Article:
Critical Proximity

Refiguring Research Cultures in The Design Curriculum

Community Design Social Movements Design Research Research Studio Engaged Pedagogy


Vol. 19 No. 1 (2022): Inclusive Design Pedagogies and Practices
Special Edition: Inclusive Design Pedagogies
September 5, 2022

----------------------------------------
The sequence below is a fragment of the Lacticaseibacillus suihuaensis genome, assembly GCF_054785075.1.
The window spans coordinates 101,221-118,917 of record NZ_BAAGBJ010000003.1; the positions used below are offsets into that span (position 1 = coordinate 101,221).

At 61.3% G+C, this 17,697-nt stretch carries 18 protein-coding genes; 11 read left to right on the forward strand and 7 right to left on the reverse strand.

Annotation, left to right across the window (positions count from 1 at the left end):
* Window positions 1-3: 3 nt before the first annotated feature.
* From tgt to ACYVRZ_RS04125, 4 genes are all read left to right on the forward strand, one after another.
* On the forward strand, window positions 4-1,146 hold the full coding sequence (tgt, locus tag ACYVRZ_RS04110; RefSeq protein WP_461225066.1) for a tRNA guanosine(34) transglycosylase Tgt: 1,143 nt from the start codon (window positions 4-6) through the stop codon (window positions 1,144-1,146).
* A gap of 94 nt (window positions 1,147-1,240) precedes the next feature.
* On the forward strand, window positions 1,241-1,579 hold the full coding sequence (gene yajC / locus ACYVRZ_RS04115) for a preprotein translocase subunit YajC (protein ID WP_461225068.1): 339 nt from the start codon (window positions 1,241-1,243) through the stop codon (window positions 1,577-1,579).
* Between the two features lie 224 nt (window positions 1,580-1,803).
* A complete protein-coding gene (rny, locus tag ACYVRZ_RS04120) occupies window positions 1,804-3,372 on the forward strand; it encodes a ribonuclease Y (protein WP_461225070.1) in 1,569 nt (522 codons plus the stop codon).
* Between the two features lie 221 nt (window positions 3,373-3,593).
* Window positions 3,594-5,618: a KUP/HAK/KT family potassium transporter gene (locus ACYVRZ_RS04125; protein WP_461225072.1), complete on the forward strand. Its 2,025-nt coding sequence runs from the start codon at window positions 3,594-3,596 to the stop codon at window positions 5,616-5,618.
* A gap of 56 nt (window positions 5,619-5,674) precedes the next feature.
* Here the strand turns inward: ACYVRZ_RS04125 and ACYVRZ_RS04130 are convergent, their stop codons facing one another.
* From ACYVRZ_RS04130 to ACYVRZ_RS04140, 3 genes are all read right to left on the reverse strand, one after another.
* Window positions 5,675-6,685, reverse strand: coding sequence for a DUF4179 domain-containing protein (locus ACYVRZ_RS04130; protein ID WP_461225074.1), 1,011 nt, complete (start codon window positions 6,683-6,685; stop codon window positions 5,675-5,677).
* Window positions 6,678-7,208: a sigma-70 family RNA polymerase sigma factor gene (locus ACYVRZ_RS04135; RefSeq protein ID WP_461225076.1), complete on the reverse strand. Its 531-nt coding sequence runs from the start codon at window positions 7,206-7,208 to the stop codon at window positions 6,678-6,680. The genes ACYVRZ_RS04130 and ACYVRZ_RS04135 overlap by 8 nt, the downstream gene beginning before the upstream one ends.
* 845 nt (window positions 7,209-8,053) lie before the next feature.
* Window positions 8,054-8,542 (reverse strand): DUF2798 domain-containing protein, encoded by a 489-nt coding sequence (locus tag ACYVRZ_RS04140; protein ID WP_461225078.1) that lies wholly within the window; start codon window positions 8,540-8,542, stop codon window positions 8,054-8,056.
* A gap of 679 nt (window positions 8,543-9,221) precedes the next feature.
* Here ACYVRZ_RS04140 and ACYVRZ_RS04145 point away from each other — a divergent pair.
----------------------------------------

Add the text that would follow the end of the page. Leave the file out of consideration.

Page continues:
The architecture curriculum is usually divided into studio courses and lecture or seminar courses where design and research, respectively, are separately pursued. Although the curriculum is designed to unite the approaches of design, the humanities, and the sciences that together comprise the architectural endeavor, in practice these epistemological forms of inquiry are divided into separate courses and rarely allowed to crossover into one another. Two structures common to architecture programs avoid these divisions: the community design center and the research studio. The first unifies design with community engagement and exposure to the real-world issues of marginalized communities, while the second incorporates humanities-based research into the studio. In this paper, we will present the work of a three course-sequence recently taught at Miami University as a “Humanities Lab” that pursued methodological promiscuity by mixing community-based research and design. In so doing, we jettisoned the expertise traditionally claimed by architecture to create a more inclusive practice–inclusive of community members and their expertise and centering the experiences and histories of marginalized people instead of buildings. We do so by engaging in what Eyal Weizman has called “critical proximity,” in which the distanciated position of the researcher is jettisoned in favor of working alongside and for marginalized communities. Over the course of three semesters, we explored the impact of critical proximity in three different endeavors–a seminar, research studio, and exhibition design–and discovered inclusive pedagogical strategies: thickness, research-in-community, and decentered production. Together, these strategies allowed us to refigure the role of the architect as a researcher aligned with community interests.

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